return Vector2(newX,newY);
	}
}

#endif

Notes:

With this class, you can't do this:

Vector2 vect = 2;

This was possible with my old Vector2 class, and frankly should be an error.  If you are going to initialize the vars of a Vector2 at a later time, you can do this:

Vector2 vect = Vector2(Vector2::Uninitialized())

The reason for this is, doing this:

Vector2 vect = Vector2();

...creates a Vector2(0,0) by default. I could setup a default constructor and not use default values, however that could result in bugs from coders not properly initializing Vector2 objects. So, it is this reason the Uninitialized class is being used.

Feel free to use this improved Vector2 class, and if the c-style functions in VectorUtil bug you, feel free to make them member functions again in Vector2.

Download the Vector2 improved here: Vector2 class files.

[Update: As of 5/11/10 I noticed a typo, which I fixed, however I need to update the source files. I've also realized there are also a couple other utility functions I could "add", so will do so sometime soon; I got the idea from looking at another blog, however I realized he just named the functions to something easily understandable. For example, the dot and cross product; their names don't say anything about what the function really does, what the data represents. So, it seems useful to package up those functions to make it easier for programmers using this utility, and of course leaving the original functions in-tact (perhaps?) so other programmers looking for them won't be confused when they think they can't find them. So, more cool things to come! :) ]

It's a very simple class, but I wrote what I'm calling a Timer, it has similar functionality to a stop watch. The Basic timer class relies on the Windows QueryPerformanceFrequency, so here's the function necessary for my Timer class:

Time.h

#ifndef w_Time
#define w_Time

#include "../Definitions.h"

#ifndef WIN32_LEAN_AND_MEAN
#define WIN32_LEAN_AND_MEAN
#endif
#include <Windows.h>

namespace _Warp
{
	class Time
	{
	public:

		static Real64 HiResTime()
		{
			u64 ticks;
			u64 ticksPerSecond;
			Bool result = QueryPerformanceFrequency((LARGE_INTEGER*) &ticksPerSecond);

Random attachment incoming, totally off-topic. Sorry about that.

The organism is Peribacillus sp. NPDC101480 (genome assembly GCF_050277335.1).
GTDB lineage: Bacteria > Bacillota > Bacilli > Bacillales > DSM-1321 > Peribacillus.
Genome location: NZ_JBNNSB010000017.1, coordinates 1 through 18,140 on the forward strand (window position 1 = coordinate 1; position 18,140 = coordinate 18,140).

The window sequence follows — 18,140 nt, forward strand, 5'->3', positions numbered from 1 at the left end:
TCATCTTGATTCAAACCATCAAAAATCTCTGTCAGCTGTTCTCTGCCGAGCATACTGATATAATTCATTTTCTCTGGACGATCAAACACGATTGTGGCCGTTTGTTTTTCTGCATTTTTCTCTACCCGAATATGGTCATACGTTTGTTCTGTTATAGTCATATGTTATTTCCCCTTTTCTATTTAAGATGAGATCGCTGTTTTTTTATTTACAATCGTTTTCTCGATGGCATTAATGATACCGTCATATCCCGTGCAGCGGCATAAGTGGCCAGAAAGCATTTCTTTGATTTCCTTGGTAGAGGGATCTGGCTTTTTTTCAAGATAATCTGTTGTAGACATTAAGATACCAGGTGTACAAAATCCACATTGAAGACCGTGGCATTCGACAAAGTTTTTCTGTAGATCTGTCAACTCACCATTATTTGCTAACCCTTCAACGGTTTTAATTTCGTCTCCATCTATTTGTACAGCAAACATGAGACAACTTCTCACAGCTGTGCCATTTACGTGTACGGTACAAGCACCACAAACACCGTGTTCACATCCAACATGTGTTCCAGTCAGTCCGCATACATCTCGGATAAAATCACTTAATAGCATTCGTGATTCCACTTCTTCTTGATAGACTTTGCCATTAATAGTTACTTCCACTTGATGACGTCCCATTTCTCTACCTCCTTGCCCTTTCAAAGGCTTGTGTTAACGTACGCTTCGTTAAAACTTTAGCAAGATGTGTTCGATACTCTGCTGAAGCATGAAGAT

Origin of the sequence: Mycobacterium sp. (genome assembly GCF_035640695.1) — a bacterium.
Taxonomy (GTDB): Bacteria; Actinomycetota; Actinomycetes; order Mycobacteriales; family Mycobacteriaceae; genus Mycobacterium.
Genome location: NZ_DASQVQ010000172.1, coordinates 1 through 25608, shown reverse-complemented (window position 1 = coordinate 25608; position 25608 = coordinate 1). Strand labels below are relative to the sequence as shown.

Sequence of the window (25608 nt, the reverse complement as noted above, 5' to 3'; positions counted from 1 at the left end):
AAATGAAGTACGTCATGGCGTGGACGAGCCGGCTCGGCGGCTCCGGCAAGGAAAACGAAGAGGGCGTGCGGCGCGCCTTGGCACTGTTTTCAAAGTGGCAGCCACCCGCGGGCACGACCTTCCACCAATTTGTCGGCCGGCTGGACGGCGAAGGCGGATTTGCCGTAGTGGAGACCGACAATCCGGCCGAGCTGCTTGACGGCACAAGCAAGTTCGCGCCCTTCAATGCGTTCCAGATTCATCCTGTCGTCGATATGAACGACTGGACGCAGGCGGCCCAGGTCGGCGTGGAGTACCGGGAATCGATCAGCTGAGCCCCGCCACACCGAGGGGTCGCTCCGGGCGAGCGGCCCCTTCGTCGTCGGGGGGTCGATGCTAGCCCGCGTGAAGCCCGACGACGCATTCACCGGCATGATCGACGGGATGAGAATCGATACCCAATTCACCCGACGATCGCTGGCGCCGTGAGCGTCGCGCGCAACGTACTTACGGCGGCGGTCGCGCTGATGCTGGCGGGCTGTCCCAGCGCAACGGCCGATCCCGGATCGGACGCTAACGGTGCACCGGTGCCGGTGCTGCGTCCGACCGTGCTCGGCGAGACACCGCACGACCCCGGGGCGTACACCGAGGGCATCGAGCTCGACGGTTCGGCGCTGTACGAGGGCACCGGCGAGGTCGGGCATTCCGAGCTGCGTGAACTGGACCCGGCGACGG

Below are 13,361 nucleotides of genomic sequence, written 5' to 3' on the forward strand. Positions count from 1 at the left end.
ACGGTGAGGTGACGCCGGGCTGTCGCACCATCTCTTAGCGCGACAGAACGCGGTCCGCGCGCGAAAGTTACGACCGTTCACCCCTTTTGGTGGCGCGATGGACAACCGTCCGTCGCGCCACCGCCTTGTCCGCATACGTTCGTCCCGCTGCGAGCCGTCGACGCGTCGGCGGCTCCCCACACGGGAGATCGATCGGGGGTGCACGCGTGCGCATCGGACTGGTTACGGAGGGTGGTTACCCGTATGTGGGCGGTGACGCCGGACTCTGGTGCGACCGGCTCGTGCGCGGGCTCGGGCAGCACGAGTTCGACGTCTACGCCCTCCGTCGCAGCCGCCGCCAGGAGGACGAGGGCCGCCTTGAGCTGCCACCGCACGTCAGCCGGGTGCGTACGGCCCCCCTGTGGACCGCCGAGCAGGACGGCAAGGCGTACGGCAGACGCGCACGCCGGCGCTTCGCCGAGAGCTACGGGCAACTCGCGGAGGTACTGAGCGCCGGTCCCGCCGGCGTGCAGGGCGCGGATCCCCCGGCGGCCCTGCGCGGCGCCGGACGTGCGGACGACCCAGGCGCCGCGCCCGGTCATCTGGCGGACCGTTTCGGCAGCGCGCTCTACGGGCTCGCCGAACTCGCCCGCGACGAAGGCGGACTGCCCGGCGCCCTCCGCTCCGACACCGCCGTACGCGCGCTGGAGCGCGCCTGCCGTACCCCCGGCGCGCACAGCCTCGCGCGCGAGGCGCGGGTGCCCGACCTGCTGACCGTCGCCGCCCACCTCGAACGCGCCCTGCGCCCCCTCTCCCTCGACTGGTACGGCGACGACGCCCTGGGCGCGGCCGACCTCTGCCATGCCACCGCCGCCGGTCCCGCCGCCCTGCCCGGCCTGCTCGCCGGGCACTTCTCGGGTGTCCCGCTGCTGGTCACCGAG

if(result == 0)
			{
				return -1;
			}
			result = QueryPerformanceCounter((LARGE_INTEGER*) &ticks);
			if(result == 0)
			{
				return -1;
			}
			return (Real64) ticks / ticksPerSecond;
		}
	};
};

#endif

Timer.h

#ifndef w_Timer
#define w_Timer

#include "../Definitions.h"

namespace _Warp
{
	class Timer
	{
	protected:
		Real64 _start;

		Bool _running;

	public:
		Timer();

		void Start();
		void Stop();
		void Reset();

		Real64 Get_Microseconds() const;
		Real64 Get_Milliseconds() const;
		Real64 Get_Seconds() const;

		Bool IsRunning() const;
	};
};

#endif

Timer.cpp

#include "Timer.h"

#include "Time.h"

namespace _Warp
{
	Timer::Timer()
		: _start( 0 )
		, _running( FALSE )
	{
	}

	void Timer::Start()
	{
		// this allows the timer to continue from where it left off
		_start = Time::HiResTime() - _start;
		_running = TRUE;
	}

	void Timer::Stop()
	{
		if(_running == TRUE)
		{
			_start = Time::HiResTime() - _start;
			_running = FALSE;
		}
	}

	void Timer::Reset()
	{
		if(_running == TRUE)
		{
			_start = Time::HiResTime();
		}
		else
		{
			_start = 0;
		}
	}

	Real64 Timer::Get_Microseconds() const
	{
		if(_running == TRUE)
		{
			return (Time::HiResTime() - _start) * 1000000.0;
		}
		return _start * 1000000.0;
	}

	Real64 Timer::Get_Milliseconds() const
	{
		if(_running == TRUE)
		{
			return (Time::HiResTime() - _start) * 1000.0;
		}
		return _start * 1000.0;
	}

	Real64 Timer::Get_Seconds() const
	{
		if(_running == TRUE)
		{
			return Time::HiResTime() - _start;
		}
		return _start;
	}

	Bool Timer::IsRunning() const
	{
		return _running;
	}
};

Here is a sample of how to use my timer class:

Timer timer = Timer();
timer.Start();
/* do stuff here */
timer.Stop();
Real64 seconds = timer.Get_Seconds();
timer.Reset();//reset the timer so it's total count is back to zero seconds.

timer.Start();
/* time something else */
timer.Stop();
/* do something */
timer.Start();//continue the count from where the timer left off
/* time something again*/
timer.Stop();
seconds = timer.Get_Seconds();// this is the total count of seconds from the last two timing sessions since Reset wasn't called

You can find the blog on the Definition.h file here.

Or download all of the above files and Definition.h here: Timer project files.

This is a simple definitions file that I use in my game engine, though this version was dumbed down for a 2D game engine I'll be working on.

Definitions.h

#ifndef w_Definitions
#define w_Definitions

#ifndef NULL
#define NULL 0
#endif

#ifndef TRUE
#define TRUE 1
#endif

#ifndef FALSE
#define FALSE 0
#endif

#define NUKE(object)	{ if(object)	{ delete (object);		(object) = nullptr; } }
#define NUKE_ARRAY(object) { if(object) { delete[] (object);	(object) = nullptr; } }
#define RELEASE(object) { if(object)	{ (object)->Release();	(object) = nullptr; } }

namespace _Warp
{
	typedef signed char s8;
	typedef unsigned char u8;
	typedef signed short s16;
	typedef unsigned short u16;
	typedef signed int s32;
	typedef unsigned int u32;
	typedef signed long long s64;
	typedef unsigned long long u64;

	typedef unsigned int Bool;
	typedef u8 Byte;

	typedef float Real32;
	typedef double Real64;
};
#endif

These are the base data types I use everywhere in my game. Instead of using the 1 byte bool, I use a custom defined Bool which is the size of an integer; when compiled for a 32 bit system will coincide with 4 byte alignment, and compiled for a 64bit platform will coincide with 8 byte alignment. For more information on byte alignment, check out this wikipedia article.